Posted by: mulrickillion | October 8, 2011

Public Security Officially Joins the Blogosphere

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Mobile Alerts from the MPS

By Peter Mattis, China Brief, Vol. 11, Iss. 18, Sept 30, 2011 —

On September 27, the Ministry of Public Security (MPS) announced the national launch of "police microblogging construction" (gong’an weibo jianshe) as the newest element in its social management toolkit and public security informationization (MPS.gov.cn, September 27; People’s Daily, September 27). To prepare the national launch of police microblogging, the MPS convened a special seminar on September 25 and 26 to help establish the “normalization” of police microblogging with informed research and lessons from a trial period for the MPS program that took place over the last 18 months at sub-national levels. MPS Vice Minister Huang Ming presided over this launch seminar and said the results so far have been very promising (China Police Daily, September 27).

Part transparency, part opinion shaping and part two-way information service, police microblogging aims to achieve a number of objectives. The primary objective is related to improving the relationship between the people and MPS elements at every level. As one article earlier this year put it, police microblogging deals with the people’s right to know what its government is doing (Liberation Daily, February 28). The flip-side of  this government transparency concerning social stability is the government’s right to guide public discussion by countering what it deems rumors and unhelpful conjectures. As state media argued on the day of the launch, the microblogging environment often contains emotional if not irrational information that requires MPS guidance (Legal Daily, September 27; People’s Daily, September 27; China Police Daily, September 27). Microblogging also offers a way to release useful public safety information and respond directly and openly to public inquiries (Legal Daily, September 27).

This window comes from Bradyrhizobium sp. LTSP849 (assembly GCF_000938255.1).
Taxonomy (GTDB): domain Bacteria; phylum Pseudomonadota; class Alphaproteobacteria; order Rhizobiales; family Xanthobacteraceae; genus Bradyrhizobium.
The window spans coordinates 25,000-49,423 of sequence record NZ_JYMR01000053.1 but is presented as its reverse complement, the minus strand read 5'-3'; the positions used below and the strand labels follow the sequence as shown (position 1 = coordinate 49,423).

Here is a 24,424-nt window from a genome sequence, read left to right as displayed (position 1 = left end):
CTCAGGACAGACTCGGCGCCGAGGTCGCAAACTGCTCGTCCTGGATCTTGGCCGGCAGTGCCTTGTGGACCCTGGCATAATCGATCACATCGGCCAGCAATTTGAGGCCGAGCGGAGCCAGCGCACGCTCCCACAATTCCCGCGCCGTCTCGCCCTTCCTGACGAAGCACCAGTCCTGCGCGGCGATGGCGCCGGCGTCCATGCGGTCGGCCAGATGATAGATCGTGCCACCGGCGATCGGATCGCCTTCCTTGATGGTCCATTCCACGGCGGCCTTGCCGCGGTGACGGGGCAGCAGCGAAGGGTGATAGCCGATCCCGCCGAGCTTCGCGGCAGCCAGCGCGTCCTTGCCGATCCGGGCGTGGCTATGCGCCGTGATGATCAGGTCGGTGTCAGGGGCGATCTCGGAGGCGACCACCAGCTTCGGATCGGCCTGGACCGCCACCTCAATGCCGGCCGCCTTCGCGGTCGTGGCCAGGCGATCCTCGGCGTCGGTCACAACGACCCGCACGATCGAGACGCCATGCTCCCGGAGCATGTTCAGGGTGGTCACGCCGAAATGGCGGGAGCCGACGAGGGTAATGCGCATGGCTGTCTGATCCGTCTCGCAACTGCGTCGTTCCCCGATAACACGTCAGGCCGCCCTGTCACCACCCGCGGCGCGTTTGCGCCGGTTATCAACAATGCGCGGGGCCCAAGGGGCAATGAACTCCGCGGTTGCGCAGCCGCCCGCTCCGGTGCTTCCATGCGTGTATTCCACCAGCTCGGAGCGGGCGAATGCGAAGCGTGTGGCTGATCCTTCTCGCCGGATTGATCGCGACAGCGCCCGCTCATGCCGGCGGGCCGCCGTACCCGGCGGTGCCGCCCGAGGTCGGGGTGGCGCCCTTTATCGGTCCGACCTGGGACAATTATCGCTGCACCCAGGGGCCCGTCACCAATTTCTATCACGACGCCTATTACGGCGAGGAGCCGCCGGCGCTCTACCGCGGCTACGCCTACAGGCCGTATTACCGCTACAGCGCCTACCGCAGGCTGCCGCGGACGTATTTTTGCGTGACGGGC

Police microblogging construction provides yet another example of Beijing leveraging local-level government innovation as a generator and testing ground for new governance ideas. The MPS credited the Foshan Municipal Public Security Bureau in Guangdong Province with taking the first steps in using Chinese microblogging platforms as a way to communicate with the local citizenry. The MPS also highlighted other public security departments and bureaus highlighted for their innovative experiments in using microblogs to disseminate public safety information and move toward service-oriented public security work, including Beijing, Xiamen, Jinan,  Kunming, and Hebei (MPS.gov.cn, September 27; Legal Daily, September 27; China Police Daily, September 27; People’s Daily, September 27; November 29, 2010). . . .

The Jamestown Foundation: Public Security Officially Joins the Blogosphere

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